The shortage of funding continues to be a stumbling block, with some practices running at a loss when trying to offer certain procedures.

Mr Kumar says it is 'wrong' that practices receive just £87 under the minor surgery DES for surgery including skin-flap removal, BCCs and even vasectomy. 'It's not possible to do that for that price, and I think NHS England needs to know that. Common sense has to prevail.'

Payment system

His words echo previous calls for a more sophisticated payment system, which recognises that more complex procedures require greater resources, and that the current payment system makes some services 'unviable'.

Mr Kumar believes the UK needs to catch up with the leading nations on the local provision of surgical services.

He trained as a breast and colorectal surgeon and has spent 24 years in the NHS, along with spells in France and the US.

'I had an opportunity to look at how private healthcare provider Kaiser Permanente worked. A large amount of community surgical work was taking place in what you'd call office-based surgery. These were family practitioners: they had some training in surgery and continued to provide excellent care in the community.'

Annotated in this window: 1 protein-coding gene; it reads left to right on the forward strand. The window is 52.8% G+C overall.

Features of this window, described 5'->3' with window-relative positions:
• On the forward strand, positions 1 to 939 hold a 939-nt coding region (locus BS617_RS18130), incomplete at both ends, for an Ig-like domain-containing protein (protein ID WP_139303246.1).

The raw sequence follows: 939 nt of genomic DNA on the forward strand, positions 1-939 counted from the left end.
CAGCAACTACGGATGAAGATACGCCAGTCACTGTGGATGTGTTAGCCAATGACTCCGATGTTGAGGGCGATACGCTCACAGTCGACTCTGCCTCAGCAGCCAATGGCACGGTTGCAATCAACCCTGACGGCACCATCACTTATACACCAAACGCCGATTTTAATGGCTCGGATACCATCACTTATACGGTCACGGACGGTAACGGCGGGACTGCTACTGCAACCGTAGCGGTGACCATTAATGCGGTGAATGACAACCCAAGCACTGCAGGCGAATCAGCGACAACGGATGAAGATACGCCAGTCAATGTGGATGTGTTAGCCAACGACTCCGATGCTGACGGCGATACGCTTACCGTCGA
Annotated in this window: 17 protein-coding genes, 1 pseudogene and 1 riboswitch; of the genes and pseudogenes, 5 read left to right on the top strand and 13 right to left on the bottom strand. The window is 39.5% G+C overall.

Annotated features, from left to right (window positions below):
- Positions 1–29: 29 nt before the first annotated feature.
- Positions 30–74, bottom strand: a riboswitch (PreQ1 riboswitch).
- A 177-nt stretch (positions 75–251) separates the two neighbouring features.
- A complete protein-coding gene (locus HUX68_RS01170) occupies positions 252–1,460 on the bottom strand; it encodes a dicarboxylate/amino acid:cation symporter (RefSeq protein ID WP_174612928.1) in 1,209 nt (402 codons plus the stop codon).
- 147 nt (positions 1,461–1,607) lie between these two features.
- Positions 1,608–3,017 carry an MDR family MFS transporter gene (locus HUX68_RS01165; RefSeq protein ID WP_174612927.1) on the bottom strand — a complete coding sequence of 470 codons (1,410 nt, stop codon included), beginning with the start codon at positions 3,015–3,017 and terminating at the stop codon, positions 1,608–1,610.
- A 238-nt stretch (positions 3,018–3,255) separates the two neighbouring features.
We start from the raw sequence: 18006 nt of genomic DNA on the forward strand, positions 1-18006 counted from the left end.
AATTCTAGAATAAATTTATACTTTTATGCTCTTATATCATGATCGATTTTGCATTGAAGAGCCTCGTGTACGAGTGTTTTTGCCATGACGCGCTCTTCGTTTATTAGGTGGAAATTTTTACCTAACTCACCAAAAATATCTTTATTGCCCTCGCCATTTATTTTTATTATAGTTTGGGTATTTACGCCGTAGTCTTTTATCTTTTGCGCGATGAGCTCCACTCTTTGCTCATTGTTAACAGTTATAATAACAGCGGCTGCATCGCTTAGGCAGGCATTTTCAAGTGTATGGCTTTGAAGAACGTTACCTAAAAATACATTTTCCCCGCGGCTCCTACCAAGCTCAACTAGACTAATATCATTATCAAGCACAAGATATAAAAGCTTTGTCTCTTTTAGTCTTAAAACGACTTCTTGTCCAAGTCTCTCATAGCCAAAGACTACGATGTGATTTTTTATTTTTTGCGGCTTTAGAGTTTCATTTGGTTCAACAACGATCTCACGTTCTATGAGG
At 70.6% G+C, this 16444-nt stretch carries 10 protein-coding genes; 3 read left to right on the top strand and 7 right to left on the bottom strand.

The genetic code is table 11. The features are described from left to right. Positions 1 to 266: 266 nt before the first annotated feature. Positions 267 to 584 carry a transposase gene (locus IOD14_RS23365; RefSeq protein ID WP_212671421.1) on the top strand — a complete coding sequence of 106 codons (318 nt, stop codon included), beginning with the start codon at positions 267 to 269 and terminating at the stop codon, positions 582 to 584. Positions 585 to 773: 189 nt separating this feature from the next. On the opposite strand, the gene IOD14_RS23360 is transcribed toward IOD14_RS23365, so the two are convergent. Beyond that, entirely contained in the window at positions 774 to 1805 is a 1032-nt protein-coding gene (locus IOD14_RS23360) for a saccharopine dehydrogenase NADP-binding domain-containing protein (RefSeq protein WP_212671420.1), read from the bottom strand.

He admits big changes are needed if his vision of one surgically trained GP per practice is to become a reality. 'First, you've got to commission the service: if commissioning doesn't happen, you don't have a service and there is no impetus for somebody to do the procedures.

'NHS England should really consider the cost-benefit to see how much can happen in the community and what can be taken out of hospitals, so that the hospitals are under less strain to do things - they can do the complicated work.

'Second is the people we train. I'm one of the directors for community surgery for RCGP Yorkshire. We want more training to happen locally, to bring these young doctors in and for continuity. We have an advanced training stream so that people who are isolated and operating for a long time can know if they're doing the right thing or not.'

Third on his list is accreditation and Mr Kumar says the ASPC will work closely with the RCGP, NHS England, responsible officers and CCGs to ensure the quality of practising surgeons remains high. 'That's where Jonathan Botting comes in with his audit,' he says.

Mr Kumar says that in some areas of the country, secondary care doctors are coming into primary care to be trained by GPs and consultants who work there. He questions why GPs are not being trained instead.